A Guide to In-Demand Career Paths Post the Coronavirus Pandemic
Updated: 4 days ago
The COVID-19 pandemic has largely left the United States workforce in a haze. Its detrimental effects can be seen in the slowing of the hospitality and travel industries as well as in the unemployment rate, which reached 13.3% in May 2020 - a 9.7% increase since May 2019. However, the United States is in recovery, and with the reopening of restaurants and hotels will also come the start of a new age within the workforce.
The United States workforce will need to adapt for the post-pandemic world. With recruitment and even some workplaces being shifted to largely remote and online platforms, the incoming working class must acclimate to these new technological realities. One of these realities is the changing demand in the job market.
The pandemic gave light to the shortcomings of the US economy as well as the importance of certain professions. Studies of career paths that were in demand pre-COVID-19 versus projections of careers that will continue to rise post-pandemic show a substantial change. A change that is important for the rising Gen-Z to analyze and consider before choosing a career path and perhaps even a college major.
Here is a brief overview of some professions that were largely in-demand before the coronavirus outbreak this Spring:
Application Software Developers design computer applications and programs. It typically requires an educational background in computer science and/or engineering with a bachelor’s degree, at a minimum.
Home Health Aides provide care to people with disabilities and/or illnesses from within their homes. Requirements include a High School diploma as well as completion of specific training programs.
Registered Nurses (RN) assist physicians in providing medical care to patients who are suffering from ill health. In order to become an RN, you must complete an Associate’s Degree in Nursing.
Operations Research Analysts use advanced mathematical techniques to provide statistical data that can assist in the decision-making process for businesses. Typically, it requires a bachelor’s degree, but higher-level positions may also require a master’s degree.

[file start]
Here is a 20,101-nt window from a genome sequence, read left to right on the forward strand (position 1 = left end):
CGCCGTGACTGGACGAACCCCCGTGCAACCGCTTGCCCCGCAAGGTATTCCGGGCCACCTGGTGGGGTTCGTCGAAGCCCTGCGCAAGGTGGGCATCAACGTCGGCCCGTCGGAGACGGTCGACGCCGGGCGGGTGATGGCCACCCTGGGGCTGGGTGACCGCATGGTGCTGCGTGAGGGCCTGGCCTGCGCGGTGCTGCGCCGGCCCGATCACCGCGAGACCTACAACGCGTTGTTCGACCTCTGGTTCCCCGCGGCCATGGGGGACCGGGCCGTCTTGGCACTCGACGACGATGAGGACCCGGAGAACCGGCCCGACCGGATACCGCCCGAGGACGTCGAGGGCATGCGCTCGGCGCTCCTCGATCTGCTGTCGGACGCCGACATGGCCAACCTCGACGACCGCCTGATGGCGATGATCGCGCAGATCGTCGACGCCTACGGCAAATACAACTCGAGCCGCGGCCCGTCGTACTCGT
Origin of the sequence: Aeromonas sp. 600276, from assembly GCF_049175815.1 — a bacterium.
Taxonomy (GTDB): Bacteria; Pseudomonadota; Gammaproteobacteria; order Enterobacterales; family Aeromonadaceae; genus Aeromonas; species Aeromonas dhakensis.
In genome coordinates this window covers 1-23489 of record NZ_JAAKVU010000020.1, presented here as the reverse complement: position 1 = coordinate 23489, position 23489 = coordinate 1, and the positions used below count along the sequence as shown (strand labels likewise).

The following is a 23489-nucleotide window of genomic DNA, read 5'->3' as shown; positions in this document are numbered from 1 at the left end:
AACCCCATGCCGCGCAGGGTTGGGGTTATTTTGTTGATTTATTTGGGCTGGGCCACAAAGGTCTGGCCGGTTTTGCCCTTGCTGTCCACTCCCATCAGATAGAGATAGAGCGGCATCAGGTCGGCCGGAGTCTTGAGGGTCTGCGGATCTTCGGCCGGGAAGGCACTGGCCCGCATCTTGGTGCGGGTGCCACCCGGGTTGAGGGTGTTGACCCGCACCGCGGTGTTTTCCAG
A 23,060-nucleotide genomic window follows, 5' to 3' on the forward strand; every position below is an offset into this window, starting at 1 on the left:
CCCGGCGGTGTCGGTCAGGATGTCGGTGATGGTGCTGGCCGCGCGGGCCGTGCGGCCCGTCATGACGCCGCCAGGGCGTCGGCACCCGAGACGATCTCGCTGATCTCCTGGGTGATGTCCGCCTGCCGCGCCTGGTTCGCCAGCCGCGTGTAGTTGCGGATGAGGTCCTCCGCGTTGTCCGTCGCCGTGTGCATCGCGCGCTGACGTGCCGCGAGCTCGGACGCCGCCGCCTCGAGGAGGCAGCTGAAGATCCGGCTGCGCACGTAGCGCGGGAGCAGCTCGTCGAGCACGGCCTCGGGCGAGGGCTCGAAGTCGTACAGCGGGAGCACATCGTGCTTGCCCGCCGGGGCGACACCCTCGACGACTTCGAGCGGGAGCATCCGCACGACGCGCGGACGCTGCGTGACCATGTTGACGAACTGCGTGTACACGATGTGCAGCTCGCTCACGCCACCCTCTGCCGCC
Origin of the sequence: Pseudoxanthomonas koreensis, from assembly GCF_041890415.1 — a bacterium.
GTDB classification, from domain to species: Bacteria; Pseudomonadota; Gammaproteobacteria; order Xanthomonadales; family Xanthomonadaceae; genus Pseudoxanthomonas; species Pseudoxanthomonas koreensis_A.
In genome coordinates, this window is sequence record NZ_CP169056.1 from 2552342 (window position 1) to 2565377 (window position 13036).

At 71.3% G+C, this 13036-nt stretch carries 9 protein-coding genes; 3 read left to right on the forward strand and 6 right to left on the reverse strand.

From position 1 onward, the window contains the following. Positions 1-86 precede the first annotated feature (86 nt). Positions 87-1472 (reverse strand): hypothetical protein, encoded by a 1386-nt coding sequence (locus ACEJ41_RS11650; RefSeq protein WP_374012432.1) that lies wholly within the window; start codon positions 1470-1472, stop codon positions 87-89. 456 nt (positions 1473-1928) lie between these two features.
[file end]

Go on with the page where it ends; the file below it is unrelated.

Although certain jobs remain crucial and in high demand, there has indeed been a shift in the job market. Here is a brief overview of some professions that are now and will continue to be largely in-demand:
The field of biomedical engineering has long been considered a crucial industry, mobilizing during natural disasters and public health crises, when supplies are most needed and yet in limited supply. Throughout this pandemic, bioengineers have been at the forefront of manufacturing the much-needed medical supplies such as ventilators, masks, gloves, etc. As the demand for these products will continue to increase, so will the demand for these crucial workers.
Physician Assistants provide medical care to patients both under the supervision of a Physician and oftentimes independently. They have been crucial health care workers during this Pandemic, and as Telemedicine services increase throughout the entire US, the need for PAs as well as general medical assistants will continue to increase alongside it.
Economists - whether working for the government, in the private sector, or in academia – analyze data regarding economic activity and trends in order to make projections. In order to reopen the US economy in an efficient and safe manner, economists will play an increasingly large role in directing economic policy as well as advising businesses.
Whether it be teaching jobs, general management, or school deans and administrators, jobs in the education sector are projected to be at the top of the post-pandemic in-demand career list. With the challenges posed to schools and universities this spring, the education sector as a whole has needed to adapt to an online platform, bringing light to the importance of all the employers within it. Not only did jobs within education remain one of the most stable during the pandemic, but they played a crucial role in ensuring the transition to online learning was smooth and equitable for all students.
The post pandemic world will be a rather new one, and the job market is no exception. So for all Gen-Z out there, COVID-19 has shaken the workforce and led to a great number of changes; it is important to understand these changes and adapt accordingly.